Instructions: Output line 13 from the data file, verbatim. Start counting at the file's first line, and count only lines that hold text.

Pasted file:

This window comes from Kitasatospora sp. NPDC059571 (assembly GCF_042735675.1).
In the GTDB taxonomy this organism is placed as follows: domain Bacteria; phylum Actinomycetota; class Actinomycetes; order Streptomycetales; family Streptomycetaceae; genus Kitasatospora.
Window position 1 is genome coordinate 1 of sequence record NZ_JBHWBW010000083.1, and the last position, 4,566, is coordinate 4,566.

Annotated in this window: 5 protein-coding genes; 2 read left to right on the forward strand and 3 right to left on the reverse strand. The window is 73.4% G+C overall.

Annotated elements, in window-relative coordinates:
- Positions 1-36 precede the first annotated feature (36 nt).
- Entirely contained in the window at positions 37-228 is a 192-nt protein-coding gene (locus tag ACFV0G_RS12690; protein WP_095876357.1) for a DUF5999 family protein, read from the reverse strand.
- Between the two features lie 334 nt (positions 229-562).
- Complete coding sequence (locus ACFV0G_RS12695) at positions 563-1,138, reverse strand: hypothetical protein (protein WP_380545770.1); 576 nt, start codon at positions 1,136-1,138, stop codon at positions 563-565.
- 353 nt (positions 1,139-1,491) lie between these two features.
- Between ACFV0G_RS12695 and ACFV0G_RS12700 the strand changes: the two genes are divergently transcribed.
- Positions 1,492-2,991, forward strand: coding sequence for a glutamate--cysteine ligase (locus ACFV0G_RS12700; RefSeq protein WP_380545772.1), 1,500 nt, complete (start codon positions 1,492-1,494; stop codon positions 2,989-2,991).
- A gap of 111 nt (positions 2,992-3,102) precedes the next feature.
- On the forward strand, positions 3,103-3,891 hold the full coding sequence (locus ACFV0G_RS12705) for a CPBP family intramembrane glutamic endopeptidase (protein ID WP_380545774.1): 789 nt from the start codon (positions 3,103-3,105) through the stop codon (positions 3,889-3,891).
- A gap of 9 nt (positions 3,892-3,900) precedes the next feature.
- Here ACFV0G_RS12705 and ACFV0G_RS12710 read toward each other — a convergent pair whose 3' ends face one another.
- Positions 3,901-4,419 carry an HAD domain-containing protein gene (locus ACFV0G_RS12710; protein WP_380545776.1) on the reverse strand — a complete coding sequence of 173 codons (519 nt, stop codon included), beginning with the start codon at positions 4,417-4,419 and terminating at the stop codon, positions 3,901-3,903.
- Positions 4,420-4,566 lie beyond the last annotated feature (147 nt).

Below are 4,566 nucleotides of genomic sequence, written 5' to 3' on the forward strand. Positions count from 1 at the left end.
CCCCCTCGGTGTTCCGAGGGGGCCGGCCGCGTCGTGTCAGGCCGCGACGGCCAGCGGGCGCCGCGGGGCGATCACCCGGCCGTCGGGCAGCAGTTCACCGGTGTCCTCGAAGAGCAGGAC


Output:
- A gap of 111 nt (positions 2,992-3,102) precedes the next feature.